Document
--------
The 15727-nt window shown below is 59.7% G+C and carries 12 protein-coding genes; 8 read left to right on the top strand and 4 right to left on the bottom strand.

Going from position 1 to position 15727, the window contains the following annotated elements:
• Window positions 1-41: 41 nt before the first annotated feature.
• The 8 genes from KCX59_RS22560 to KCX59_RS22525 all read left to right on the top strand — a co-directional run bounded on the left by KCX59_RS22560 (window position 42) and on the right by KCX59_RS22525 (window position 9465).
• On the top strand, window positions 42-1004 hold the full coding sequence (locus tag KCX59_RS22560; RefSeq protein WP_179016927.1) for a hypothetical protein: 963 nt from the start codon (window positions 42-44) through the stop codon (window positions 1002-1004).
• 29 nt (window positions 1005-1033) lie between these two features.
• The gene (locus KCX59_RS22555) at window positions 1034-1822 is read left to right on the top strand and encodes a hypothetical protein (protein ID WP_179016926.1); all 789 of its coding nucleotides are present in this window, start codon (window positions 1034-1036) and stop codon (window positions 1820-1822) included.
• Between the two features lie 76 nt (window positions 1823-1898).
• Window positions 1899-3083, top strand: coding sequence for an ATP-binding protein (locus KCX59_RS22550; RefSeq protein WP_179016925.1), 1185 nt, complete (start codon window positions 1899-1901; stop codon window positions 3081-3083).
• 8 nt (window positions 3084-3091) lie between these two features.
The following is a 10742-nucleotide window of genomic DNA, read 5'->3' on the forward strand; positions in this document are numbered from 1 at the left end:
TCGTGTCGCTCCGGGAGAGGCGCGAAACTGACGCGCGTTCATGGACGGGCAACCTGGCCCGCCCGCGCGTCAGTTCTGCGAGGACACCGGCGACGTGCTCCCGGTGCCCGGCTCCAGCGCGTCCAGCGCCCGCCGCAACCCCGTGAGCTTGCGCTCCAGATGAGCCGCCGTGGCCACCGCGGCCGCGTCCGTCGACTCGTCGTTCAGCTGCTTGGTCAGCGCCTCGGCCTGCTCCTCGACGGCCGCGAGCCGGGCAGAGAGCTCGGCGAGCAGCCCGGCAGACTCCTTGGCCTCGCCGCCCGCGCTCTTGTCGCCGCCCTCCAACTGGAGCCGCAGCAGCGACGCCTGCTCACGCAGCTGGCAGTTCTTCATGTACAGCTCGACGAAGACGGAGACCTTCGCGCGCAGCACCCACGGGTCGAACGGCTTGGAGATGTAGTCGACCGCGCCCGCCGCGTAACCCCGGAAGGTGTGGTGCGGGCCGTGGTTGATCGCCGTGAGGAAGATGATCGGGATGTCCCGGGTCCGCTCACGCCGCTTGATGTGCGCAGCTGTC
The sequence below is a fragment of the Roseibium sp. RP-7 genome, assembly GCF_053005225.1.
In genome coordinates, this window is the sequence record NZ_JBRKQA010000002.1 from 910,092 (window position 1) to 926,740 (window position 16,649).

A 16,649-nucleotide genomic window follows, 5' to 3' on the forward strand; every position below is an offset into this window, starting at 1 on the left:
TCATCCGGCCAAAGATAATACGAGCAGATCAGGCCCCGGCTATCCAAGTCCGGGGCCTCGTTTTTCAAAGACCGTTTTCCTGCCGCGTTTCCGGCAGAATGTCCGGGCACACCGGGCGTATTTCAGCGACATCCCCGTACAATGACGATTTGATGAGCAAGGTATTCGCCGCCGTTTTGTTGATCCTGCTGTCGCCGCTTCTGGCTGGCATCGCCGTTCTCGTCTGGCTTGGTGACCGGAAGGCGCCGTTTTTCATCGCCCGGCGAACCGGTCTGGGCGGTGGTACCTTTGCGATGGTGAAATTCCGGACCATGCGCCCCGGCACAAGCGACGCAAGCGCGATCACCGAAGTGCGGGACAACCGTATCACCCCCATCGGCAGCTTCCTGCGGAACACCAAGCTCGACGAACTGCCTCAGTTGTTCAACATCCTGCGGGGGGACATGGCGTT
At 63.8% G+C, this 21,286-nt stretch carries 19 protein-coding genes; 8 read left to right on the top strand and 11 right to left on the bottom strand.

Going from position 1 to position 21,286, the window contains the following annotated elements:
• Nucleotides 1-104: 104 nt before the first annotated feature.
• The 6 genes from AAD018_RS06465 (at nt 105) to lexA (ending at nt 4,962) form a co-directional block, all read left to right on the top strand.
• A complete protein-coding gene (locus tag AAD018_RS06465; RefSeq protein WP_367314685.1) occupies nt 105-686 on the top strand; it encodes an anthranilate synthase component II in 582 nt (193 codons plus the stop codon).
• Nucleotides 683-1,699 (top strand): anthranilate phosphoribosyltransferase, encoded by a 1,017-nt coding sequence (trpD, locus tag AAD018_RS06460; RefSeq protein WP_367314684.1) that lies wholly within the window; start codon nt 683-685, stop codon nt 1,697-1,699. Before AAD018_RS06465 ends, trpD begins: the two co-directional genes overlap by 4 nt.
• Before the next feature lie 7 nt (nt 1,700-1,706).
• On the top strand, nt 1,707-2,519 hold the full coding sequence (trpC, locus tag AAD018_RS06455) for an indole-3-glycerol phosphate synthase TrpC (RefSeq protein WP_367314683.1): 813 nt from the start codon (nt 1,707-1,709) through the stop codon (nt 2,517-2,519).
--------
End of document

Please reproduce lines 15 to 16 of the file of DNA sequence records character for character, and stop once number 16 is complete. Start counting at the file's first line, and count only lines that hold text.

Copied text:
A 16,649-nucleotide genomic window follows, 5' to 3' on the forward strand; every position below is an offset into this window, starting at 1 on the left:
TCATCCGGCCAAAGATAATACGAGCAGATCAGGCCCCGGCTATCCAAGTCCGGGGCCTCGTTTTTCAAAGACCGTTTTCCTGCCGCGTTTCCGGCAGAATGTCCGGGCACACCGGGCGTATTTCAGCGACATCCCCGTACAATGACGATTTGATGAGCAAGGTATTCGCCGCCGTTTTGTTGATCCTGCTGTCGCCGCTTCTGGCTGGCATCGCCGTTCTCGTCTGGCTTGGTGACCGGAAGGCGCCGTTTTTCATCGCCCGGCGAACCGGTCTGGGCGGTGGTACCTTTGCGATGGTGAAATTCCGGACCATGCGCCCCGGCACAAGCGACGCAAGCGCGATCACCGAAGTGCGGGACAACCGTATCACCCCCATCGGCAGCTTCCTGCGGAACACCAAGCTCGACGAACTGCCTCAGTTGTTCAACATCCTGCGGGGGGACATGGCGTT